A Tale of Two Parks
Published: Nov 16, 2011
On Monday — a day so lovely it seemed criminal to stay in the zip code of the 1% — my wife took a field trip downtown to Zuccotti Park and the 9/11 memorial.
She got quite an education.
Zuccotti Park, she said, was the very model of an impromptu community. Harmony ruled. Order prevailed. Maybe the housekeeping could have been improved, but it was, she said, a place where you could breathe deep, where you could feel free.
The 9/11 memorial, in contrast, was a classic Homeland Security operation. My wife didn’t have to remove her shoes, but in every other way, her visit was as pleasant as getting to a plane. By the time she reached the open memorial, she was seething at this textbook way of turning citizens into a herd and the illogic of the “security” effort — if a terrorist had a bomb in a backpack, the time to detonate it would be in that mass of as-yet-uninspected people in the dark, poorly ventilated corridor, not in the glorious and lovely memorial.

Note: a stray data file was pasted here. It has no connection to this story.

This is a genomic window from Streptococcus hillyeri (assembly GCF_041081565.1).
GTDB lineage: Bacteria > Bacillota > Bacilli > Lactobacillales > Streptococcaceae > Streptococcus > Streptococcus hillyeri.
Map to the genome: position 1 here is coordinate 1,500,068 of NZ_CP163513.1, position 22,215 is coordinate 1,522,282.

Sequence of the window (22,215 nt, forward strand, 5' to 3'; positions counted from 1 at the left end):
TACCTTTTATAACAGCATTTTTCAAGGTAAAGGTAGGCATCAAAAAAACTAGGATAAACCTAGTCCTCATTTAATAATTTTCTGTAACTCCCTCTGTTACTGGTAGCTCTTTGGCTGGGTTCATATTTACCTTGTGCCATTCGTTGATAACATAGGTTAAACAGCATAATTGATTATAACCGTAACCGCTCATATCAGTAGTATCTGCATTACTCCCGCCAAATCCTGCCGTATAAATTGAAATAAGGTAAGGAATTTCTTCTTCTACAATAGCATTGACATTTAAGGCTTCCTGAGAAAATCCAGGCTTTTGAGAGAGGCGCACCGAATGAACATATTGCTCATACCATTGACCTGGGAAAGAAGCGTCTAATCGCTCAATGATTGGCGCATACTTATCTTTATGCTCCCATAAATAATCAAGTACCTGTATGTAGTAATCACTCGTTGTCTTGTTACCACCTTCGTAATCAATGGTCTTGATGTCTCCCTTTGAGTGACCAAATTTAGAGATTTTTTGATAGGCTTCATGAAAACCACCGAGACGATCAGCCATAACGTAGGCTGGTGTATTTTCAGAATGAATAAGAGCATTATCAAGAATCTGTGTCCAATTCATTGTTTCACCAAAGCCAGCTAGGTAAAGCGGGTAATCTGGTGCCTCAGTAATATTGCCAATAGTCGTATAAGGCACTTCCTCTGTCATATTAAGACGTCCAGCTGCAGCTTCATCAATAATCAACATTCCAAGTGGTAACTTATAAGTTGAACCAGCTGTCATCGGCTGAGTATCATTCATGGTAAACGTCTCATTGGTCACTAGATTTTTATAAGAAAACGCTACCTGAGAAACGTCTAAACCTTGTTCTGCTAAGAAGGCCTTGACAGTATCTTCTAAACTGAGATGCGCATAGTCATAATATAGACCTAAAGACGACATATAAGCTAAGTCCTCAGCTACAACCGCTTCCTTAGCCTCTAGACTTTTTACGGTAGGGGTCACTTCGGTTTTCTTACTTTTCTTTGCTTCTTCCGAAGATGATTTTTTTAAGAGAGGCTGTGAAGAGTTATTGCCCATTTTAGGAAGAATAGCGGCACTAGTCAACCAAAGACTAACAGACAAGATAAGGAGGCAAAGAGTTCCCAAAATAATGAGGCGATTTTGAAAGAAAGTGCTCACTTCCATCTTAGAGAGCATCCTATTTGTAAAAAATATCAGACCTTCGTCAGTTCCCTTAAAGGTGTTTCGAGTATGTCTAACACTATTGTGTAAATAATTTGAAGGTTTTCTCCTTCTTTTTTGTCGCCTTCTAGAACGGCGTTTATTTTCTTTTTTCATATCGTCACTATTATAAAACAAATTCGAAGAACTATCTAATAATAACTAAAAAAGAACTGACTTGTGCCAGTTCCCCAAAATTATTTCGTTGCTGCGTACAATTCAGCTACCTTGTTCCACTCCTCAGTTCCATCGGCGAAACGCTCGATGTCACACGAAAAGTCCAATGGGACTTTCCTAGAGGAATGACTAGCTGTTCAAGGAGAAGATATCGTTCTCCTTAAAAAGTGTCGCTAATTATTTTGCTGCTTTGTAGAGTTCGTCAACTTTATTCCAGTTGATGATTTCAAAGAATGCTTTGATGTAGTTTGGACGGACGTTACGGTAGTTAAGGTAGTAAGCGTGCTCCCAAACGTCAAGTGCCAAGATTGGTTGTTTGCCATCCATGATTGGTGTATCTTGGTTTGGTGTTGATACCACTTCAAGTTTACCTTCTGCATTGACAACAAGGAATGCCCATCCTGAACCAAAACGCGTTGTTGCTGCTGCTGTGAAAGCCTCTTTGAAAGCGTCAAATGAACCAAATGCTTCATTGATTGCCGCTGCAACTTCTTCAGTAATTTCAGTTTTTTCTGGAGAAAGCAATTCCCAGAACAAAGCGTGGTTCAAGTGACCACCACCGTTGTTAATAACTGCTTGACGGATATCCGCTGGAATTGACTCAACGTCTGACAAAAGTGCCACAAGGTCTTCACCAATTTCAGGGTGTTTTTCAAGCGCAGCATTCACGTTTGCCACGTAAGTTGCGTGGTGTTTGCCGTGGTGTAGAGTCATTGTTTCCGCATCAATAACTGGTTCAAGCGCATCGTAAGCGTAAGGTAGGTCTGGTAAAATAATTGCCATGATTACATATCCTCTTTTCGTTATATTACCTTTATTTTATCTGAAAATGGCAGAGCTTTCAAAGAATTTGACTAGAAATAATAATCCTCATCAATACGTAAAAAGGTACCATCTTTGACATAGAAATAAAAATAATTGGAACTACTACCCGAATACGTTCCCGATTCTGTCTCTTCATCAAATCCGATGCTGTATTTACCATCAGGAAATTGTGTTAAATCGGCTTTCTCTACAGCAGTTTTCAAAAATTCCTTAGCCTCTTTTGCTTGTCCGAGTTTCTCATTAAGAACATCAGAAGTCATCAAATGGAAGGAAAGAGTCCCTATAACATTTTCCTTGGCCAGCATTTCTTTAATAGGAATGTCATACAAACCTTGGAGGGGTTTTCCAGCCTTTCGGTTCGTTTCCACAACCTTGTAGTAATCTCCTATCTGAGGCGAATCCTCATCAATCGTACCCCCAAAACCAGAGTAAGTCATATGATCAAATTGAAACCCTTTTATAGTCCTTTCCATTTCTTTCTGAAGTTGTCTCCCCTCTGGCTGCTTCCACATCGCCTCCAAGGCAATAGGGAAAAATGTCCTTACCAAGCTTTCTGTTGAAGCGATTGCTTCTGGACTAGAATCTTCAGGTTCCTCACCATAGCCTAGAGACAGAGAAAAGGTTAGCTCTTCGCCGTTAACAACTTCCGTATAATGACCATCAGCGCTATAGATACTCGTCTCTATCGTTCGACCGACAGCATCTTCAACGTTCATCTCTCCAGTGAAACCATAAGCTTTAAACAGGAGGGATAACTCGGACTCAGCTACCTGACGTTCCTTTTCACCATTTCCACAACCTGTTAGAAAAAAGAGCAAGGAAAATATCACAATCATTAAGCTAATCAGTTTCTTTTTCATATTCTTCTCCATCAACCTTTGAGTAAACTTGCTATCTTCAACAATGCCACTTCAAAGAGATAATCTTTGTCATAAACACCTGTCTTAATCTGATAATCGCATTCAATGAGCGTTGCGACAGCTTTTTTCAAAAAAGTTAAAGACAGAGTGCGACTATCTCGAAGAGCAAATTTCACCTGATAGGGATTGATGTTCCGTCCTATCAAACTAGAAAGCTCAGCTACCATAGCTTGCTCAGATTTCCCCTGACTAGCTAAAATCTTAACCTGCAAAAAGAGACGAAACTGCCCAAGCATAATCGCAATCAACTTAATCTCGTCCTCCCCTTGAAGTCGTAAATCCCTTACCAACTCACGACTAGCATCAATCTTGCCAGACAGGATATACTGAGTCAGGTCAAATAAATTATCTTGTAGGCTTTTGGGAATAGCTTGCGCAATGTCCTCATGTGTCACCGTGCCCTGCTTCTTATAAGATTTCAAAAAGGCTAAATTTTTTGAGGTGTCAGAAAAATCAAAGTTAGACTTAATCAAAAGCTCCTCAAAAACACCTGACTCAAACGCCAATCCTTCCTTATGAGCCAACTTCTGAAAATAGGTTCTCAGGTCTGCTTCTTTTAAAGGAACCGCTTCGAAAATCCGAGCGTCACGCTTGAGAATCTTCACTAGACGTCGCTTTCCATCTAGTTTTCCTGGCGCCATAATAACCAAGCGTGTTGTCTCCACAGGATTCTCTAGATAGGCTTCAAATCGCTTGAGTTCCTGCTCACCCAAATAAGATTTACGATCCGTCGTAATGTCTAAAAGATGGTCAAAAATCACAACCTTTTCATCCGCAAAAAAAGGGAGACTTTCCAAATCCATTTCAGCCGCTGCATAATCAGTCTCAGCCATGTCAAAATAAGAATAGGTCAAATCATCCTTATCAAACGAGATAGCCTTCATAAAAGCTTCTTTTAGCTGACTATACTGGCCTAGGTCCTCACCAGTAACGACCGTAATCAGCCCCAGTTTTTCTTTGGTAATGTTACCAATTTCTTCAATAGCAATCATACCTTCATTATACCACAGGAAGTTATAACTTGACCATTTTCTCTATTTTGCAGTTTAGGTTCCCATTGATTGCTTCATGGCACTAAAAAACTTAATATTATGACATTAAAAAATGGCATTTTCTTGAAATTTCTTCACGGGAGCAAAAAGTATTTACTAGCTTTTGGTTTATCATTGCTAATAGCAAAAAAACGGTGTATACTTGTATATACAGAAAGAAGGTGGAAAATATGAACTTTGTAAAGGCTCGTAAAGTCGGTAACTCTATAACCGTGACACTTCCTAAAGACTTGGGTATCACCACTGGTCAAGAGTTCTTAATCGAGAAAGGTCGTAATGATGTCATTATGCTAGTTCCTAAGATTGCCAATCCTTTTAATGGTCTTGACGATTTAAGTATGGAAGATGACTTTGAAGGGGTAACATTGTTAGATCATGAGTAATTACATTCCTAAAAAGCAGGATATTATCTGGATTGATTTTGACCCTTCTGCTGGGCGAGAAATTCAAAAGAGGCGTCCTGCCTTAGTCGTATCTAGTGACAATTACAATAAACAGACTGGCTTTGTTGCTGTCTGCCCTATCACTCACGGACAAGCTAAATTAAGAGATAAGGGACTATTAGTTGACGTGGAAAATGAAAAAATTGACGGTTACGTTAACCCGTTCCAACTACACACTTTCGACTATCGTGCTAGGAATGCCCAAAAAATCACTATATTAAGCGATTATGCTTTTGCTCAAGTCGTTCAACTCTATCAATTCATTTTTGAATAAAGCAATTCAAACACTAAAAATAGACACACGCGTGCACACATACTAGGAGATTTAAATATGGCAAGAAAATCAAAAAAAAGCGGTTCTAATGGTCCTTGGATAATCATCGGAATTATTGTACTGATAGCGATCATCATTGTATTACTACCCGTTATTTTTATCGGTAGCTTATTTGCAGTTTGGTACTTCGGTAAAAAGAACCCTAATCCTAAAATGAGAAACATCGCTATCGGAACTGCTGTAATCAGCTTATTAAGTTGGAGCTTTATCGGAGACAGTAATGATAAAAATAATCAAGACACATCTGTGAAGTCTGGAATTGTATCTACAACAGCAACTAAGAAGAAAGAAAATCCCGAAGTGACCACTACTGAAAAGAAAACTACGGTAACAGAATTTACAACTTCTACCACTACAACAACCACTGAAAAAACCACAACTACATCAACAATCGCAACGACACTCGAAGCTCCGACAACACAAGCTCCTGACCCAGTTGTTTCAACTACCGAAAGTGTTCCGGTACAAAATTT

Timing is everything. In the middle of the night, at the orders of a mayor who was, the Times reports, annoyed by editorials calling him “gutless,” police cleared Zuccotti Park. Anything the protestors couldn’t carry out was heaved into dumpsters.
One park was safe. One apparently wasn’t. You can get a pass to visit the unsafe one today.
I’m a writer, a maker of sentences. I never thought I’d write this one: “The New York police dumped a library of some 5,500 books into garbage bins.” Or this: “How did it come to pass that I’m grateful for a police raid that leaves no one dead?”